I started following Paper Theory Patterns on Instagram after seeing a sneak peek of Tara’s first pattern the Kabuki Tee. The pattern was released in September 2017, and I watched over the coming months as Kylie, Rosie (modified to a jumper), Kate (lengthened to a dress) and Style of Constructing (with long sleeves) sewed awesome versions.
I loved both the style and the design lines of the Kabuki Tee, but I had concerns. Do you ever get the pre-project jitters?
Thankfully, a carefree summer holiday attitude and a large scrap of blue linen (left over from this dress) got me started. Spolier alert, it was a dream sew!
Doubt 1 : Where would the front sleeve point sit on my bust?
Answer : In a perfectly fine position above the apex of my bust.
Doubt 2 : Would I need a forward shoulder adjustment, and if yes, how the heck would I do it?
Answer (via the pattern designer) : The pattern is drafted from a standard kimono sleeve block which has a 3/8″ (1cm) forward should build into it… music to my ears!
Doubt 3 : I had read that the sleeve insertion was tricky
Answer : After reading Paper Theory’s step-by-step blog post I realised it was the same technique I learned when making this bag several years ago. Happy days!
Doubt 4 : Sizing
Answer : The sizing is generous and you really need to consult both the body measurement and finished garment tables and understand the amount of ease you prefer in a boxy top. My bust sat between a size 10 and 12 and my hips between an 8 and 10. I sewed the size 8 and the fit is perfect for me. By taking a smaller hem allowance, I have effectively lengthened this top by 1″ (2.5cm).
So my verdict… those pre-project jitters were all totally unfounded. I love this pattern and I already have another linen version cut out and ready to sew. The real question is… how many iterations of this pattern will end up in my wardrobe?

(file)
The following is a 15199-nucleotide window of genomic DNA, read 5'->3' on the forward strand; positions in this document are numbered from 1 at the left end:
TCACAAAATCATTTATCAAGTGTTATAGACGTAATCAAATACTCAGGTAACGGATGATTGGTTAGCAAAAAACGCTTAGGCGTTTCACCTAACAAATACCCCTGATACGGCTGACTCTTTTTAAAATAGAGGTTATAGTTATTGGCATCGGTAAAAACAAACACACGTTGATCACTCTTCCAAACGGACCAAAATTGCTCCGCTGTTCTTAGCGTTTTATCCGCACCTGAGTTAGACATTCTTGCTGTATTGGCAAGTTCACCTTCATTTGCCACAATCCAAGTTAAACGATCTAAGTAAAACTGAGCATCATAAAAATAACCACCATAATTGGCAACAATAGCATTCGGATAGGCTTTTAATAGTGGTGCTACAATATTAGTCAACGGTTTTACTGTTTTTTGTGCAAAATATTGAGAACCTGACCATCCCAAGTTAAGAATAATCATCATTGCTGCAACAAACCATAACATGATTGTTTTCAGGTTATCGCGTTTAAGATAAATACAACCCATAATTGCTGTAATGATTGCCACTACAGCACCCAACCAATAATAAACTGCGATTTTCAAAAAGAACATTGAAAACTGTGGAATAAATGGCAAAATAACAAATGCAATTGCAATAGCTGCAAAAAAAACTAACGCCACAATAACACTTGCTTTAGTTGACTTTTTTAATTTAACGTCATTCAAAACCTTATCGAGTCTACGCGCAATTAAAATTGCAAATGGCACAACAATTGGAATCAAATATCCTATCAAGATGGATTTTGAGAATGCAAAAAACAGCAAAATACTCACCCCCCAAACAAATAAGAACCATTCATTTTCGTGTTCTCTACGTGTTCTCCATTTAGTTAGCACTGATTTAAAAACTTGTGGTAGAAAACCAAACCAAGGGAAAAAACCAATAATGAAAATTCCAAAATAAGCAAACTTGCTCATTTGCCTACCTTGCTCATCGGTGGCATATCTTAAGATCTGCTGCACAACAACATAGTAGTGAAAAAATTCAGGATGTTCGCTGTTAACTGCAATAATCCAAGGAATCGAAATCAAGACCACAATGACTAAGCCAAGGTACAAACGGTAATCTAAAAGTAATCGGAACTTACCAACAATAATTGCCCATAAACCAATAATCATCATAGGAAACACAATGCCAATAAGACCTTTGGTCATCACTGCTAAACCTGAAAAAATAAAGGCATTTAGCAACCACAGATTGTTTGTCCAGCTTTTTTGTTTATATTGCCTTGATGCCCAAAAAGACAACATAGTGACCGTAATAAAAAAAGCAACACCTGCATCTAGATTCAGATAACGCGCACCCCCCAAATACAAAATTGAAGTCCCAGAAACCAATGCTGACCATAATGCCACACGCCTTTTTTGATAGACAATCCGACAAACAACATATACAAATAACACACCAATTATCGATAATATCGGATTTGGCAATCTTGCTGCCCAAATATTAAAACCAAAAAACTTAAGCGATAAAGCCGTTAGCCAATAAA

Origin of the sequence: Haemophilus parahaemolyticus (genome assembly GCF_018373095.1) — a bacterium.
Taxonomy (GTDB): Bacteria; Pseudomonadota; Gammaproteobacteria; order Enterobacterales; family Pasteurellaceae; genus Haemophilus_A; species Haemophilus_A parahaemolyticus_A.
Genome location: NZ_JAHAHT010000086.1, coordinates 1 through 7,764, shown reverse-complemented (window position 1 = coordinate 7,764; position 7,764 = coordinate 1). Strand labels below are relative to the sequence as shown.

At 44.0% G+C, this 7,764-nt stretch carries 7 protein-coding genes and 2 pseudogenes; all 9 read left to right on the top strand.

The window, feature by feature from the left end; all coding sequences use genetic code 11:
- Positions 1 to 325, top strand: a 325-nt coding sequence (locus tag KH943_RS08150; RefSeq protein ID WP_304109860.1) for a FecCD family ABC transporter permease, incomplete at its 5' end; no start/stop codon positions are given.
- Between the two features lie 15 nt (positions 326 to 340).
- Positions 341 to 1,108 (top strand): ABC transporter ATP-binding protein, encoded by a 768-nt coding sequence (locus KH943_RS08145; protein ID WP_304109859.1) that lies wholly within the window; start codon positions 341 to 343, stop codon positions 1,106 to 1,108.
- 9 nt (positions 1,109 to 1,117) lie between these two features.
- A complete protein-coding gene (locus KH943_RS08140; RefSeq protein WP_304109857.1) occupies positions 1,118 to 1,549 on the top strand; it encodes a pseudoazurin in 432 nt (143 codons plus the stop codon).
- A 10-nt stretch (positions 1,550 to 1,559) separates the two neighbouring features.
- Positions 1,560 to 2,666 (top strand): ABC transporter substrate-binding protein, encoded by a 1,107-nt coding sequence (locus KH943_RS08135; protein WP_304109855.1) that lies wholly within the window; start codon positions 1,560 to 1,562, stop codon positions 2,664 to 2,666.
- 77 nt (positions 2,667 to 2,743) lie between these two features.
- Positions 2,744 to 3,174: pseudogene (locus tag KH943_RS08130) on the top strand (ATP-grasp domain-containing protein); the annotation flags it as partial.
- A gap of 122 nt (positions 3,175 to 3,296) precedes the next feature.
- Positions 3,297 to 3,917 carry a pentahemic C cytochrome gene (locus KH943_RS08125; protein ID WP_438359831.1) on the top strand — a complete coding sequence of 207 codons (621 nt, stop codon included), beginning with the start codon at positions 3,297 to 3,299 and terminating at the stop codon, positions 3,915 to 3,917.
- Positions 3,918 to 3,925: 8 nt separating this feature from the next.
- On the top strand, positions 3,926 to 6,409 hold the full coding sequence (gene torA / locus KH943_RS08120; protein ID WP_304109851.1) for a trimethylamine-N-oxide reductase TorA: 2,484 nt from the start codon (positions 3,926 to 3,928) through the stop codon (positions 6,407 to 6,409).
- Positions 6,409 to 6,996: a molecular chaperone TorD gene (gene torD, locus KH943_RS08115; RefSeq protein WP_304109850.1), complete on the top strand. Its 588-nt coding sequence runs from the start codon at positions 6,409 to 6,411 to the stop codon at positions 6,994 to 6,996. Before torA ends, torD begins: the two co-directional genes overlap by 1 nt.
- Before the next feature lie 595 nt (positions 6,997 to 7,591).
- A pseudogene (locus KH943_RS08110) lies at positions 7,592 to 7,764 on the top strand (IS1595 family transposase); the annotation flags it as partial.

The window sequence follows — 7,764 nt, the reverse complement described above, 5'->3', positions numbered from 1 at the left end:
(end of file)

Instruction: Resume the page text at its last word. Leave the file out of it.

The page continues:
Pattern: Paper Theory’s Kabuki Tee
Fabric: Lithuanian linen from The Drapery (leftover from another project)
Alterations: By taking a smaller hem allowance, this version is 1″ (2.5cm) longer than drafted
Outfit: Me-made Reef Shorts, Jenny Kee silk scarf and as-new second-hand Funkis shoes
Photo Location: Treasury Hotel, Brisbane
It’s gorgeous! So ‘you’ and what a cool pattern. Love seeing our linens pop up down the track 🙂
It was one of the first Lithuanian linens I purchased (thanks for the introduction) and I now source them when-ever and where-ever possible!
That really suits you! I’m living vicariously through your warm weather since we have snow/ice on the ground right now.
Lots of warm weather here… Must be time to sew a summer dress next!
A lovely colour and great sewing skills with the corners.
Thanks Anna. It’s good to have a little challenge on this project.
“…how many iterations of this pattern will end up in my wardrobe?” I’m seeing solid, I’m seeing print, I’m seeing dress, sleeve, neck variations…. This top is so chic! I say the more Anna-iterations, the better!
Jane, I love your thinking. I have another linen version cut out and then I thought I might raid my liberty stash. A dress is definitely an option to try ASAP!
It’s a good one. Love those sharp corners. I remember making a top called the Frustrated Artist years ago with those similar opposing corners type panels. I was silly enough to sew it up in a slinky poly satin. It certainly had me shivering… and the result was a bit messy. I think linen is the perfect grabby fabric to help with these seams
Slinky poly satin… there would have been tears if that was me!
I love those sleeves!
I’m a sucker for a good sleeve!
Such cool seam lines. And I find that snippet about the way a kimono sleeve is drafted very interesting. I wonder if all pattern designers do that? I suspect not! Xx
It’s a total gem isn’t it… and yes, I suspect not too!